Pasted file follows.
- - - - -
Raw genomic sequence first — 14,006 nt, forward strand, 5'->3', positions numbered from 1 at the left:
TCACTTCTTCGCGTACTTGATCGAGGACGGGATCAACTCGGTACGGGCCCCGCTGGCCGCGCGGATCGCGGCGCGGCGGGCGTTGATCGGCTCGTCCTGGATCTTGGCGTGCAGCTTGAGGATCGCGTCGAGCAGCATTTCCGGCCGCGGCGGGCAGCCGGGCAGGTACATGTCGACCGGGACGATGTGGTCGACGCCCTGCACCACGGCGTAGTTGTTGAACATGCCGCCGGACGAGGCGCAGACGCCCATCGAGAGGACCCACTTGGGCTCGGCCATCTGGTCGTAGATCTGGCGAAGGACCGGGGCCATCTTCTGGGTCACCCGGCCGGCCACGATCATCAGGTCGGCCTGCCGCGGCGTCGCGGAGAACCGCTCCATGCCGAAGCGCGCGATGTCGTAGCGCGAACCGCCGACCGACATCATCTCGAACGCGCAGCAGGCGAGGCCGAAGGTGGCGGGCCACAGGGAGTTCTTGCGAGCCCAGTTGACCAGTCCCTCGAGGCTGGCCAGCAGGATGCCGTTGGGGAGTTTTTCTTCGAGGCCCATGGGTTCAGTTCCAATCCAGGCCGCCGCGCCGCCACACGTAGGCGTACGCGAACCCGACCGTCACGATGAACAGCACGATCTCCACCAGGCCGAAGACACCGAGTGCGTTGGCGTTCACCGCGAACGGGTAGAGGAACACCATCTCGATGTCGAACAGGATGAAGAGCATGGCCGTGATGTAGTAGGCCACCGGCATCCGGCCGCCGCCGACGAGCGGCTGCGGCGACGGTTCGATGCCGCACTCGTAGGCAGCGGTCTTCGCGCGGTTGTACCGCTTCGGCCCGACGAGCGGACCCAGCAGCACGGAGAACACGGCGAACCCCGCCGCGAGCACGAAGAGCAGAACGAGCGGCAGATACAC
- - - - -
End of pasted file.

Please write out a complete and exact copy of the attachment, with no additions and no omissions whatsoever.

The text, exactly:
Raw genomic sequence first — 14,006 nt, forward strand, 5'->3', positions numbered from 1 at the left:
TCACTTCTTCGCGTACTTGATCGAGGACGGGATCAACTCGGTACGGGCCCCGCTGGCCGCGCGGATCGCGGCGCGGCGGGCGTTGATCGGCTCGTCCTGGATCTTGGCGTGCAGCTTGAGGATCGCGTCGAGCAGCATTTCCGGCCGCGGCGGGCAGCCGGGCAGGTACATGTCGACCGGGACGATGTGGTCGACGCCCTGCACCACGGCGTAGTTGTTGAACATGCCGCCGGACGAGGCGCAGACGCCCATCGAGAGGACCCACTTGGGCTCGGCCATCTGGTCGTAGATCTGGCGAAGGACCGGGGCCATCTTCTGGGTCACCCGGCCGGCCACGATCATCAGGTCGGCCTGCCGCGGCGTCGCGGAGAACCGCTCCATGCCGAAGCGCGCGATGTCGTAGCGCGAACCGCCGACCGACATCATCTCGAACGCGCAGCAGGCGAGGCCGAAGGTGGCGGGCCACAGGGAGTTCTTGCGAGCCCAGTTGACCAGTCCCTCGAGGCTGGCCAGCAGGATGCCGTTGGGGAGTTTTTCTTCGAGGCCCATGGGTTCAGTTCCAATCCAGGCCGCCGCGCCGCCACACGTAGGCGTACGCGAACCCGACCGTCACGATGAACAGCACGATCTCCACCAGGCCGAAGACACCGAGTGCGTTGGCGTTCACCGCGAACGGGTAGAGGAACACCATCTCGATGTCGAACAGGATGAAGAGCATGGCCGTGATGTAGTAGGCCACCGGCATCCGGCCGCCGCCGACGAGCGGCTGCGGCGACGGTTCGATGCCGCACTCGTAGGCAGCGGTCTTCGCGCGGTTGTACCGCTTCGGCCCGACGAGCGGACCCAGCAGCACGGAGAACACGGCGAACCCCGCCGCGAGCACGAAGAGCAGAACGAGCGGCAGATACAC